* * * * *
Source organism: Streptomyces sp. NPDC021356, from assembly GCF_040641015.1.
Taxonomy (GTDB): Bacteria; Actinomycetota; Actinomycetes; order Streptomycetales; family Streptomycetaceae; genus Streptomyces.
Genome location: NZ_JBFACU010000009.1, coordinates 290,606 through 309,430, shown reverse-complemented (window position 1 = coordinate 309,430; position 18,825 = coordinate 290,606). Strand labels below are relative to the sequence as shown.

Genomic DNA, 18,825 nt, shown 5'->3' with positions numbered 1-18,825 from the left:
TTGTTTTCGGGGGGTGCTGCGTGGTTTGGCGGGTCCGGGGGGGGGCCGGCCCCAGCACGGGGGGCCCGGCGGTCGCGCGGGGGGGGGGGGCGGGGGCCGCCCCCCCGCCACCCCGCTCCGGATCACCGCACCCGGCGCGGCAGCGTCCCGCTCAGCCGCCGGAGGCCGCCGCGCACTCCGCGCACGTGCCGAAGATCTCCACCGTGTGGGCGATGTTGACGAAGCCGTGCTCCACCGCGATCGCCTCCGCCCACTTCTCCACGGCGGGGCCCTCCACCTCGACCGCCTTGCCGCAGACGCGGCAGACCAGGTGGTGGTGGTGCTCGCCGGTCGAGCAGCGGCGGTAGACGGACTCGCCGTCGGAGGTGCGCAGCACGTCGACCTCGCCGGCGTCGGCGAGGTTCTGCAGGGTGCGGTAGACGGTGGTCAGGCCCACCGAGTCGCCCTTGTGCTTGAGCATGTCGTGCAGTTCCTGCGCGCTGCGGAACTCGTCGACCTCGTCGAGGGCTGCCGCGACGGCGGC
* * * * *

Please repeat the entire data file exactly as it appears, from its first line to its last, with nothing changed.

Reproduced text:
Source organism: Streptomyces sp. NPDC021356, from assembly GCF_040641015.1.
Taxonomy (GTDB): Bacteria; Actinomycetota; Actinomycetes; order Streptomycetales; family Streptomycetaceae; genus Streptomyces.
Genome location: NZ_JBFACU010000009.1, coordinates 290,606 through 309,430, shown reverse-complemented (window position 1 = coordinate 309,430; position 18,825 = coordinate 290,606). Strand labels below are relative to the sequence as shown.

Genomic DNA, 18,825 nt, shown 5'->3' with positions numbered 1-18,825 from the left:
TTGTTTTCGGGGGGTGCTGCGTGGTTTGGCGGGTCCGGGGGGGGGCCGGCCCCAGCACGGGGGGCCCGGCGGTCGCGCGGGGGGGGGGGGCGGGGGCCGCCCCCCCGCCACCCCGCTCCGGATCACCGCACCCGGCGCGGCAGCGTCCCGCTCAGCCGCCGGAGGCCGCCGCGCACTCCGCGCACGTGCCGAAGATCTCCACCGTGTGGGCGATGTTGACGAAGCCGTGCTCCACCGCGATCGCCTCCGCCCACTTCTCCACGGCGGGGCCCTCCACCTCGACCGCCTTGCCGCAGACGCGGCAGACCAGGTGGTGGTGGTGCTCGCCGGTCGAGCAGCGGCGGTAGACGGACTCGCCGTCGGAGGTGCGCAGCACGTCGACCTCGCCGGCGTCGGCGAGGTTCTGCAGGGTGCGGTAGACGGTGGTCAGGCCCACCGAGTCGCCCTTGTGCTTGAGCATGTCGTGCAGTTCCTGCGCGCTGCGGAACTCGTCGACCTCGTCGAGGGCTGCCGCGACGGCGGC